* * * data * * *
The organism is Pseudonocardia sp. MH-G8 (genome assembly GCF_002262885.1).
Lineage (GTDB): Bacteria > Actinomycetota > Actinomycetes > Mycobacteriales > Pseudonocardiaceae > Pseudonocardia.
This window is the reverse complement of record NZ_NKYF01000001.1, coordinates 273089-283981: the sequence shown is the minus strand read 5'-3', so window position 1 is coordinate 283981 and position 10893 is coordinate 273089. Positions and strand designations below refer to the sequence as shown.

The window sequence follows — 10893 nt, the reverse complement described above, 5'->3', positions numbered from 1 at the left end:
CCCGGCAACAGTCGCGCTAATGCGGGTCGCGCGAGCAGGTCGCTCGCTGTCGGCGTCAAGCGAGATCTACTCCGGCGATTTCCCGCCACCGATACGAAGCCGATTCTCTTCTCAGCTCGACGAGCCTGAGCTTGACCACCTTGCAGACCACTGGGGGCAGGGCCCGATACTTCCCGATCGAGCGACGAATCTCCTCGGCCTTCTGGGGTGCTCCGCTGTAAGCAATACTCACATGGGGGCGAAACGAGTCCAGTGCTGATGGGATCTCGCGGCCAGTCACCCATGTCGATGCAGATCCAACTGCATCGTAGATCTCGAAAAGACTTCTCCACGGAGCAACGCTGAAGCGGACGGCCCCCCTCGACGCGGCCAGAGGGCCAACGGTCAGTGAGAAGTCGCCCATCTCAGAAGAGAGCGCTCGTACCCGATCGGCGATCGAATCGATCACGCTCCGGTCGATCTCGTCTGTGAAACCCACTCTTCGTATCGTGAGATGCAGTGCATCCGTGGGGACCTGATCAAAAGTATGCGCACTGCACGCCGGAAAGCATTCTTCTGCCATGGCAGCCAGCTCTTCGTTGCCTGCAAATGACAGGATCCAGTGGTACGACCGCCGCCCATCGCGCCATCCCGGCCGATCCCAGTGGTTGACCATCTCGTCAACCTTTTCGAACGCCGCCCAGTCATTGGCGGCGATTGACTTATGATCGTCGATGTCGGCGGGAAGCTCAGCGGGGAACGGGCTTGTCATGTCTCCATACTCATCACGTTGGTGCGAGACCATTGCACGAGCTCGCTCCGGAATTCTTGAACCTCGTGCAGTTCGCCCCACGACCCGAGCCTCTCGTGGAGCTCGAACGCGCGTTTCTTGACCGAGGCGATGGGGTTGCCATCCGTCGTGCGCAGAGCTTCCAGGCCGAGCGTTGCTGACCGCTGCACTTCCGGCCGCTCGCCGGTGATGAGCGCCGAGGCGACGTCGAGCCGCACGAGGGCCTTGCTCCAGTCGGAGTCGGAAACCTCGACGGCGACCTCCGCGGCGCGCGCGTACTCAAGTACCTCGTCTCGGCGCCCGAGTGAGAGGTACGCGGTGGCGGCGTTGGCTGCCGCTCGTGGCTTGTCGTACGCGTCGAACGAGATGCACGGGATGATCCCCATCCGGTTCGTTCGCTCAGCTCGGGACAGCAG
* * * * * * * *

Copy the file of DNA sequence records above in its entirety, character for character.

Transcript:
The organism is Pseudonocardia sp. MH-G8 (genome assembly GCF_002262885.1).
Lineage (GTDB): Bacteria > Actinomycetota > Actinomycetes > Mycobacteriales > Pseudonocardiaceae > Pseudonocardia.
This window is the reverse complement of record NZ_NKYF01000001.1, coordinates 273089-283981: the sequence shown is the minus strand read 5'-3', so window position 1 is coordinate 283981 and position 10893 is coordinate 273089. Positions and strand designations below refer to the sequence as shown.

The window sequence follows — 10893 nt, the reverse complement described above, 5'->3', positions numbered from 1 at the left end:
CCCGGCAACAGTCGCGCTAATGCGGGTCGCGCGAGCAGGTCGCTCGCTGTCGGCGTCAAGCGAGATCTACTCCGGCGATTTCCCGCCACCGATACGAAGCCGATTCTCTTCTCAGCTCGACGAGCCTGAGCTTGACCACCTTGCAGACCACTGGGGGCAGGGCCCGATACTTCCCGATCGAGCGACGAATCTCCTCGGCCTTCTGGGGTGCTCCGCTGTAAGCAATACTCACATGGGGGCGAAACGAGTCCAGTGCTGATGGGATCTCGCGGCCAGTCACCCATGTCGATGCAGATCCAACTGCATCGTAGATCTCGAAAAGACTTCTCCACGGAGCAACGCTGAAGCGGACGGCCCCCCTCGACGCGGCCAGAGGGCCAACGGTCAGTGAGAAGTCGCCCATCTCAGAAGAGAGCGCTCGTACCCGATCGGCGATCGAATCGATCACGCTCCGGTCGATCTCGTCTGTGAAACCCACTCTTCGTATCGTGAGATGCAGTGCATCCGTGGGGACCTGATCAAAAGTATGCGCACTGCACGCCGGAAAGCATTCTTCTGCCATGGCAGCCAGCTCTTCGTTGCCTGCAAATGACAGGATCCAGTGGTACGACCGCCGCCCATCGCGCCATCCCGGCCGATCCCAGTGGTTGACCATCTCGTCAACCTTTTCGAACGCCGCCCAGTCATTGGCGGCGATTGACTTATGATCGTCGATGTCGGCGGGAAGCTCAGCGGGGAACGGGCTTGTCATGTCTCCATACTCATCACGTTGGTGCGAGACCATTGCACGAGCTCGCTCCGGAATTCTTGAACCTCGTGCAGTTCGCCCCACGACCCGAGCCTCTCGTGGAGCTCGAACGCGCGTTTCTTGACCGAGGCGATGGGGTTGCCATCCGTCGTGCGCAGAGCTTCCAGGCCGAGCGTTGCTGACCGCTGCACTTCCGGCCGCTCGCCGGTGATGAGCGCCGAGGCGACGTCGAGCCGCACGAGGGCCTTGCTCCAGTCGGAGTCGGAAACCTCGACGGCGACCTCCGCGGCGCGCGCGTACTCAAGTACCTCGTCTCGGCGCCCGAGTGAGAGGTACGCGGTGGCGGCGTTGGCTGCCGCTCGTGGCTTGTCGTACGCGTCGAACGAGATGCACGGGATGATCCCCATCCGGTTCGTTCGCTCAGCTCGGGACAGCAG